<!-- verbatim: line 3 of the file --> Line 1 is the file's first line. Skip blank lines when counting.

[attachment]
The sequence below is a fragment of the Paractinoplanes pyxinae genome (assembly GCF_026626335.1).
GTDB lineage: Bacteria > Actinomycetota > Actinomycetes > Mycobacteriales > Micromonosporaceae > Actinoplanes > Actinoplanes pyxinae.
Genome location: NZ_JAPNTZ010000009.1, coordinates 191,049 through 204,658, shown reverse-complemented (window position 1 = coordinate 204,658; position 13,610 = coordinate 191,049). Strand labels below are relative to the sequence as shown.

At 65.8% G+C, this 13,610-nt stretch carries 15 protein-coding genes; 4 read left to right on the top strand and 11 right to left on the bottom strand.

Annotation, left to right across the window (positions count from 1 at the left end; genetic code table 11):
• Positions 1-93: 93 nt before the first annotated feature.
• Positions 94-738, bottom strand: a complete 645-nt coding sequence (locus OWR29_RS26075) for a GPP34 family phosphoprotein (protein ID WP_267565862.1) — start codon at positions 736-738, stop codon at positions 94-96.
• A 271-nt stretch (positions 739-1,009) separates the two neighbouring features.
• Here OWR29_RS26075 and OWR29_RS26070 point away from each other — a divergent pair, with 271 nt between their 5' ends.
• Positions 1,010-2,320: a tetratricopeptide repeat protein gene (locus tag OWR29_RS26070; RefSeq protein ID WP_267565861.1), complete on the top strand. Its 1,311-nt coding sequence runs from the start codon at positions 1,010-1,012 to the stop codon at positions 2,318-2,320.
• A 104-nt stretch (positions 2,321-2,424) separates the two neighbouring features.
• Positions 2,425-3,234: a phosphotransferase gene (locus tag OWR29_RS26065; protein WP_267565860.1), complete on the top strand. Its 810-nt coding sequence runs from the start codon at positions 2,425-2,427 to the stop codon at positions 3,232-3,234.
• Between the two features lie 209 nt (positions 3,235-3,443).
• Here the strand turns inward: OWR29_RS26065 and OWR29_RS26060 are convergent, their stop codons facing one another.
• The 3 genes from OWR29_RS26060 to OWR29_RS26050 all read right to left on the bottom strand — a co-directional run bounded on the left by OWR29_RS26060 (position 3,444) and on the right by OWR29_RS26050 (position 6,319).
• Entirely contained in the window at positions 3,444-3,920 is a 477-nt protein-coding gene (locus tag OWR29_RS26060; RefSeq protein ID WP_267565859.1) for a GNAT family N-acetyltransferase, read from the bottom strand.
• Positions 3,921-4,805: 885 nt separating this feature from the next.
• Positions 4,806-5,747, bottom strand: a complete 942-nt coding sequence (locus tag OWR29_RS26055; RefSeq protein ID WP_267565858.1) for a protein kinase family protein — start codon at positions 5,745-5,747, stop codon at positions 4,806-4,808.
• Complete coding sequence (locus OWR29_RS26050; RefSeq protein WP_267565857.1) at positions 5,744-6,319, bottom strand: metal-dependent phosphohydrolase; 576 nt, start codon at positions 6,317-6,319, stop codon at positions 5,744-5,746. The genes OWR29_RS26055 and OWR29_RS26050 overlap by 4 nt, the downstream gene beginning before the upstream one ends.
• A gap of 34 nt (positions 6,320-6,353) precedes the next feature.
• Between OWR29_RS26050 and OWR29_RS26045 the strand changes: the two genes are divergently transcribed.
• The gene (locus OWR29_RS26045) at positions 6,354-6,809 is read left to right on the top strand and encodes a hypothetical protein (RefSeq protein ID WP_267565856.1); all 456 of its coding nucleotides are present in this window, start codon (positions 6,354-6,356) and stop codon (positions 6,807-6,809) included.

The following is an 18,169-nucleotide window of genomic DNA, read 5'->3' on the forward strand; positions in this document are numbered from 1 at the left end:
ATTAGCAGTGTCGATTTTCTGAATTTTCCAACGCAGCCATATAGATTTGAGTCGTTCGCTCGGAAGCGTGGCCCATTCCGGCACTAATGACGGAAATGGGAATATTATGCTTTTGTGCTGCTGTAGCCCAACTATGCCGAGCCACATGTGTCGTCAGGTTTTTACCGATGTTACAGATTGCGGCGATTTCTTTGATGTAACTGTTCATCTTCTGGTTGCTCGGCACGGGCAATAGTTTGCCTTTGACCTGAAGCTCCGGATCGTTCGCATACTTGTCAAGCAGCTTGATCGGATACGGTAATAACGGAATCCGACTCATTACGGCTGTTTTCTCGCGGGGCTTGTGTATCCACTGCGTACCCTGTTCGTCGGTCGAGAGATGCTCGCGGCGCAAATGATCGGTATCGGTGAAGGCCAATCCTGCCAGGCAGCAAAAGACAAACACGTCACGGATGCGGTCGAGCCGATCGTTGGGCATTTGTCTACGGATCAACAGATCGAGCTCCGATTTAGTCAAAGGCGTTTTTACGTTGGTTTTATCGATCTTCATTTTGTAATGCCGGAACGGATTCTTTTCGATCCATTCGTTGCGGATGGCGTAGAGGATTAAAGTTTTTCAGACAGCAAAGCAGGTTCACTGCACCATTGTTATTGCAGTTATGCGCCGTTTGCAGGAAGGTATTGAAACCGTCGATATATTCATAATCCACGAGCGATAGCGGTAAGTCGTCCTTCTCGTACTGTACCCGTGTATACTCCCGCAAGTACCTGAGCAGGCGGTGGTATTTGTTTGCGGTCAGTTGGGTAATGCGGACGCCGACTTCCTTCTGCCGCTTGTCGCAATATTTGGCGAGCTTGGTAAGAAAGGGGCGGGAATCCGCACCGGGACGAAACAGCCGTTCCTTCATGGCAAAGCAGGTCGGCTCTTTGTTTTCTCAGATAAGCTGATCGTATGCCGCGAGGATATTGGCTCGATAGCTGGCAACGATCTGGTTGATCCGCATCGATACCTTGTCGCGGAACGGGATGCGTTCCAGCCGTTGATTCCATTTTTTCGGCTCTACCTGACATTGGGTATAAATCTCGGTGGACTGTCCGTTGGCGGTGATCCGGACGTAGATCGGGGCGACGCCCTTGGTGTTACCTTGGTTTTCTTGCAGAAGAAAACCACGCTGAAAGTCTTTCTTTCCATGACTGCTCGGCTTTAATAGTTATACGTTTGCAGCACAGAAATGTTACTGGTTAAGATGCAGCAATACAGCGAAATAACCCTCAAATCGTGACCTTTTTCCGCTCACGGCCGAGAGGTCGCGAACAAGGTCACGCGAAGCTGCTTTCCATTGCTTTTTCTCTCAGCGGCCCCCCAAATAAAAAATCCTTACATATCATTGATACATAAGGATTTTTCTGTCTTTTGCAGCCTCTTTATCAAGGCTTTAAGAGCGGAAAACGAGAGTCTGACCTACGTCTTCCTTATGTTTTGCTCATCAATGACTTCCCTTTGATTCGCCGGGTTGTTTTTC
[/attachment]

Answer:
Genome location: NZ_JAPNTZ010000009.1, coordinates 191,049 through 204,658, shown reverse-complemented (window position 1 = coordinate 204,658; position 13,610 = coordinate 191,049). Strand labels below are relative to the sequence as shown.